The Ultimate Gymnastics Glossary for Clueless Parents

It takes some time to learn a new sport, and gymnastics is no different. We all know flips, cartwheels and handstands, but what about layouts, wolf jumps and the Olympic order? Before your child puts on his or her leotard for the first time, look over these terms and phrases every gymnast (and their parents) should know.


All Around: When a gymnast competes on all four events (or all six for boys), they compete in the all around. An all around score is the total of all event totals.

Artistic Gymnastics: The most common type of gymnastics, combining dance, tumbling, flexibility and balance to perform on each of the apparatus. This gymnastics discipline is the type you see on TV during the Olympics.


Balance Beam: An apparatus that involves a long piece of wood that is four inches wide and 16.5 feet long. While it can be raised or lowered, the standard height of a beam is four feet. Only girls compete on this event, but recreational classes often teach boys to use the beam to practice balance and coordination.

Blind Landing: When a gymnast performs a skill and doesn't see the ground before he or she lands. Skills that are blind landings include front flips, back half and one and a half twists and front full twists—essentially where the gymnast takes off facing one direction and lands facing the same direction.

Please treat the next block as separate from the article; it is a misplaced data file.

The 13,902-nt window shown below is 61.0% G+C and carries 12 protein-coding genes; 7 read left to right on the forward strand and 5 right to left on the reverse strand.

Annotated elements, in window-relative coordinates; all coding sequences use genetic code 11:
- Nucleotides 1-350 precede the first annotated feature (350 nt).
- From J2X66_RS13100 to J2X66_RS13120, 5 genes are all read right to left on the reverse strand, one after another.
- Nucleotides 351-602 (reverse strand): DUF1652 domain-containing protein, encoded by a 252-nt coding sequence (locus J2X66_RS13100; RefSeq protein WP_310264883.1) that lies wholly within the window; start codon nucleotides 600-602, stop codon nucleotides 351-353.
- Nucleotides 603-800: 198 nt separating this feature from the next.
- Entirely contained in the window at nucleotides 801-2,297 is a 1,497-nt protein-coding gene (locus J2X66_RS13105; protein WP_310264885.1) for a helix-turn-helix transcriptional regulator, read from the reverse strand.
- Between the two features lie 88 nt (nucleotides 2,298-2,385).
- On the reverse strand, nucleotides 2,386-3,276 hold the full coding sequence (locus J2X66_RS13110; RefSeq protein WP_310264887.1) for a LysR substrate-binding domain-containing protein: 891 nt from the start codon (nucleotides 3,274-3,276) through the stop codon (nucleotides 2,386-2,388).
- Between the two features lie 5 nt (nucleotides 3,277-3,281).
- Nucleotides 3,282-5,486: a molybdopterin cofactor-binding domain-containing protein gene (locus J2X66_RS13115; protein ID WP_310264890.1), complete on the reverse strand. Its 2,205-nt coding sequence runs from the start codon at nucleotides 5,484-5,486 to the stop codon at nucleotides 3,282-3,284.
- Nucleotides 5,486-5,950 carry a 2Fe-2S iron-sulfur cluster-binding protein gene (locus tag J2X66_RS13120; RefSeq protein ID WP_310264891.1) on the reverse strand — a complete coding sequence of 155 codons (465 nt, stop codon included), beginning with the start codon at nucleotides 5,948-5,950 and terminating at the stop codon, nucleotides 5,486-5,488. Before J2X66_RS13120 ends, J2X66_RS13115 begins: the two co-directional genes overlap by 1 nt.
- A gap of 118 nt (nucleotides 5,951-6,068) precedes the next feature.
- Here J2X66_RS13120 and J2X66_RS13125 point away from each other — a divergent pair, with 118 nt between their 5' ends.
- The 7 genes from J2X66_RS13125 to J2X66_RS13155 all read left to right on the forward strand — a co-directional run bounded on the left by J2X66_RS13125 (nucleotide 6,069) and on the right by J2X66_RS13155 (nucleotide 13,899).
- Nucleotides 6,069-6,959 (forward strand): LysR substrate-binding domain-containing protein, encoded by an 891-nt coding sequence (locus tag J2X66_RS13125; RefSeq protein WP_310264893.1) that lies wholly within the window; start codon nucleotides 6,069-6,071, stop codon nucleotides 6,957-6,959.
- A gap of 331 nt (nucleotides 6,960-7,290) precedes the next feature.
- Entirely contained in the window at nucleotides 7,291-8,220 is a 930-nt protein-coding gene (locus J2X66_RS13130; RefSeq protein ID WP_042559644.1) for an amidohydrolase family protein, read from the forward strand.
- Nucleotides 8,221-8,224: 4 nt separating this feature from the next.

Chalk: A substance—typically magnesium carbonate—used to help gain traction on an event. Gymnasts most often use chalk on the bar events to help get a better grip on the equipment or in general to help reduce slippage from sweat.

Choreography: The movements, expressions and dance that make up a routine.

Code of Points: The rules and regulations of the sport. The code—or COP—outlines skill values, deductions and requirements for routines.


Dismount: The skill used to get off the apparatus, or, on floor, the last tumbling pass in a routine.


Foam Pit: A large hole in the ground (or in some cases, above ground), filled with foam pieces, most commonly in the form of square blocks. Pits are used to help gymnasts train hard skills into a softer, safer environment before introducing that element to a harder landing surface.

Floor Exercise: An apparatus that involves a large surface 40 feet by 40 feet, most often consisting of springs, ply wood, foam and carpet. Both boys and girls perform on this event. However, girls' routines consist of a routine to music involving dance and tumbling, while boys only concentrate on tumbling, strength and flexibility.


Grips: The leather guards gymnasts wear on their hands on the uneven bars, still rings and high bar. All grips consist of a long leather strip covering the palm of the hand with finger holes and a dowel on the inside near the holes. They also either have a strap that Velcros and/or buckles around the wrist to keep them on. Uneven bars grips have two holes, one for your middle finger and one for your ring finger. High bar grips have three holes, one for your pointer finger, one for your middle finger and one for your ring finger, as well as no dowel. Rings grips are nearly identical to uneven bars grips but have a larger dowel.


Horizontal Bar: An apparatus involving a thin metal bar high off the ground that easily gives and bends with the weight of the gymnast using it. Only boys compete on high bar.

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